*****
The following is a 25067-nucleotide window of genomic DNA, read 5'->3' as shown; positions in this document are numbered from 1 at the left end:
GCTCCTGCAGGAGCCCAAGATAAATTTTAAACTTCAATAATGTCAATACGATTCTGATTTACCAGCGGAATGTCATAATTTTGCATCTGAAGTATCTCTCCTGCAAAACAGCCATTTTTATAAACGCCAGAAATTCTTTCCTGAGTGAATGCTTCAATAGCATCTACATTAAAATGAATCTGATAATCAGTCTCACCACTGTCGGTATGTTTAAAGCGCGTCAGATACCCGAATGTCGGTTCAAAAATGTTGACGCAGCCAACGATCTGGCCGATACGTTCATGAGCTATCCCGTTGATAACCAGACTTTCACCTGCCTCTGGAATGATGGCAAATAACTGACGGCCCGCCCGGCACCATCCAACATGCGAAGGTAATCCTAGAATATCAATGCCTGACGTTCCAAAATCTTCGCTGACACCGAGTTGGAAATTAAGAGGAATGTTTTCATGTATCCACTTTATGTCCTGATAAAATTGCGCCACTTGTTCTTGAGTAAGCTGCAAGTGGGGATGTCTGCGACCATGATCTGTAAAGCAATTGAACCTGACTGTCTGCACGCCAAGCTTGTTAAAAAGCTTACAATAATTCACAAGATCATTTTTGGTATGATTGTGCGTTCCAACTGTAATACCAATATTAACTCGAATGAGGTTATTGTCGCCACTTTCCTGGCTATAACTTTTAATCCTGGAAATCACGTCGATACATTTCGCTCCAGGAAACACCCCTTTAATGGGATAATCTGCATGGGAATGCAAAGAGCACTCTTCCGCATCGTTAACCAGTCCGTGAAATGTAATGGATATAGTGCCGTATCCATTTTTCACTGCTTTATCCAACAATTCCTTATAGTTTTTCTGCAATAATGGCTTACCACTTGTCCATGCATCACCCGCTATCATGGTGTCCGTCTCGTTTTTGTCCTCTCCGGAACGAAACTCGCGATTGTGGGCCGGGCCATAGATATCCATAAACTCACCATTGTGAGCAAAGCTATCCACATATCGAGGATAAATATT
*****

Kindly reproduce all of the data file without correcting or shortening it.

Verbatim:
The following is a 25067-nucleotide window of genomic DNA, read 5'->3' as shown; positions in this document are numbered from 1 at the left end:
GCTCCTGCAGGAGCCCAAGATAAATTTTAAACTTCAATAATGTCAATACGATTCTGATTTACCAGCGGAATGTCATAATTTTGCATCTGAAGTATCTCTCCTGCAAAACAGCCATTTTTATAAACGCCAGAAATTCTTTCCTGAGTGAATGCTTCAATAGCATCTACATTAAAATGAATCTGATAATCAGTCTCACCACTGTCGGTATGTTTAAAGCGCGTCAGATACCCGAATGTCGGTTCAAAAATGTTGACGCAGCCAACGATCTGGCCGATACGTTCATGAGCTATCCCGTTGATAACCAGACTTTCACCTGCCTCTGGAATGATGGCAAATAACTGACGGCCCGCCCGGCACCATCCAACATGCGAAGGTAATCCTAGAATATCAATGCCTGACGTTCCAAAATCTTCGCTGACACCGAGTTGGAAATTAAGAGGAATGTTTTCATGTATCCACTTTATGTCCTGATAAAATTGCGCCACTTGTTCTTGAGTAAGCTGCAAGTGGGGATGTCTGCGACCATGATCTGTAAAGCAATTGAACCTGACTGTCTGCACGCCAAGCTTGTTAAAAAGCTTACAATAATTCACAAGATCATTTTTGGTATGATTGTGCGTTCCAACTGTAATACCAATATTAACTCGAATGAGGTTATTGTCGCCACTTTCCTGGCTATAACTTTTAATCCTGGAAATCACGTCGATACATTTCGCTCCAGGAAACACCCCTTTAATGGGATAATCTGCATGGGAATGCAAAGAGCACTCTTCCGCATCGTTAACCAGTCCGTGAAATGTAATGGATATAGTGCCGTATCCATTTTTCACTGCTTTATCCAACAATTCCTTATAGTTTTTCTGCAATAATGGCTTACCACTTGTCCATGCATCACCCGCTATCATGGTGTCCGTCTCGTTTTTGTCCTCTCCGGAACGAAACTCGCGATTGTGGGCCGGGCCATAGATATCCATAAACTCACCATTGTGAGCAAAGCTATCCACATATCGAGGATAAATATT